Students Showcase Their Creative Writing Work at Literary Arts and Social Justice Symposium Friday, April 26, 2019
Students from a variety of majors across the University shared their diverse interests through poetry readings, research projects, original creative nonfiction pieces and an open forum on literary magazines at the 10th Annual Undergraduate Symposium hosted by the Department of Literary Arts and Social Justice.
“Every year, we’re delighted to see that students invite their families and friends to campus so that their guests can share in what it means to live inside an idea or a book with the kinds of curiosity and delight that our students’ work demonstrates so well,” explained Sarah Perrier, Ph.D., chair of the Department of Literary Arts and Social Justice.
“The variety of projects also speaks to how adaptable and student-driven our courses can be. The literary arts and social justice faculty never cease to amaze me with the ways they encourage students to define and pursue their own research interests,” Perrier added.
Among those students was senior creative writing major Gianna Balsamico, who presented her original essays titled “I’m Kind of a Mess: Five Habits I Am Trying to Get Over in 60 Days,” “Teetering” and “It Never Sleeps.”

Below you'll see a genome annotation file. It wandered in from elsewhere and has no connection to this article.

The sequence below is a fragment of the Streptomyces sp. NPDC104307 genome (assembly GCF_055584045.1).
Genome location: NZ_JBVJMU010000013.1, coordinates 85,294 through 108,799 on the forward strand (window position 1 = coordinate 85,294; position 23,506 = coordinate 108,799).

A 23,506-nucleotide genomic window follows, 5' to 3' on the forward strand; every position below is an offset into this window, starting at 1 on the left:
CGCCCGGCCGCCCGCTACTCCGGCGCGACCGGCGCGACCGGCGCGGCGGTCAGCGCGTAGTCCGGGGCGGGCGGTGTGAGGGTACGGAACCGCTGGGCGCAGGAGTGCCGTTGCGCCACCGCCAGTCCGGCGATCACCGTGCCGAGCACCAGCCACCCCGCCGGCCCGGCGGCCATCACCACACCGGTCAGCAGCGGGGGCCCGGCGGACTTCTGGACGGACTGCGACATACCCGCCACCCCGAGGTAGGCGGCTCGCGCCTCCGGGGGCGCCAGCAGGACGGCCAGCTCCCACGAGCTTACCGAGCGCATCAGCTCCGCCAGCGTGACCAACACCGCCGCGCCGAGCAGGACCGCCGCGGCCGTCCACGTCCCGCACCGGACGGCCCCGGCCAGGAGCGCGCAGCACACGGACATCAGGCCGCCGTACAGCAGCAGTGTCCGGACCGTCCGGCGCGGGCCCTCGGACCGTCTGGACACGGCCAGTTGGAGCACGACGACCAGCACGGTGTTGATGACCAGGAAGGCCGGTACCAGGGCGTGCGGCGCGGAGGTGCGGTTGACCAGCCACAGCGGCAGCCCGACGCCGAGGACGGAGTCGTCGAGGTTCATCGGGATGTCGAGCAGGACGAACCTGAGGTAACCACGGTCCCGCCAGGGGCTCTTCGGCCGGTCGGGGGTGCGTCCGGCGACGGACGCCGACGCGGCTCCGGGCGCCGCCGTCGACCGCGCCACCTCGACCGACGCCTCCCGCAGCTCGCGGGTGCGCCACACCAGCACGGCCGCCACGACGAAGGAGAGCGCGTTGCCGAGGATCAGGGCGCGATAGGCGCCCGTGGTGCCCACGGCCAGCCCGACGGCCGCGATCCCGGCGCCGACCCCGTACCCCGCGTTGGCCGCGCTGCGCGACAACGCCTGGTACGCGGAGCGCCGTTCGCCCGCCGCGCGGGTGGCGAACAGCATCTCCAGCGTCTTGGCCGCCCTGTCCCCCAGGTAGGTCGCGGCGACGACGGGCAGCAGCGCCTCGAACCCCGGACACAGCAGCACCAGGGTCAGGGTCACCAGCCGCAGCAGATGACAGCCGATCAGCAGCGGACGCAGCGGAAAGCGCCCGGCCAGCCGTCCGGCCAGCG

“I had a great time at the symposium. It was so cool to hear my friends present projects I have worked on with them in class as well as pieces I had no idea they were doing! I also really liked being able to show my family what I have been working on this semester,” said Balsamico, a graduate of North Hills High School in Pittsburgh.
“The symposium was such an amazing opportunity for our students to share their impressive senior seminar work. I was really impressed with Dr. Kirstin Hanley’s group, who each presented a five-minute synopsis of their critical papers. These topics ranged from a postcolonial analysis of 1960s funk music to the rhetorical impact of Barack Obama’s speeches,” said Chris Girman, Ph.D., assistant professor of literary arts.
“Just being in this welcoming environment of other creatively-minded people really helped our students to feel good about their own work. In many ways, it was great practice for their future public creative readings and a way to celebrate all they have accomplished on their revisions this semester. What a great day!” Girman added.
Senior creative writing major Cody Monfredi presented his original poem “Tap Dancer” and his nonfiction essay “The Things Left Unsaid."
“I was inspired to present my nonfiction essay after Professor Girman complimented me and said that the first two pages had some of the best artistry he’s read of my writing,” said Monfredi, who graduated from Carrick High School in Pittsburgh.
Monfredi added: “I’d like to go to graduate school and the faculty and my classes at Point Park are very much preparing me.”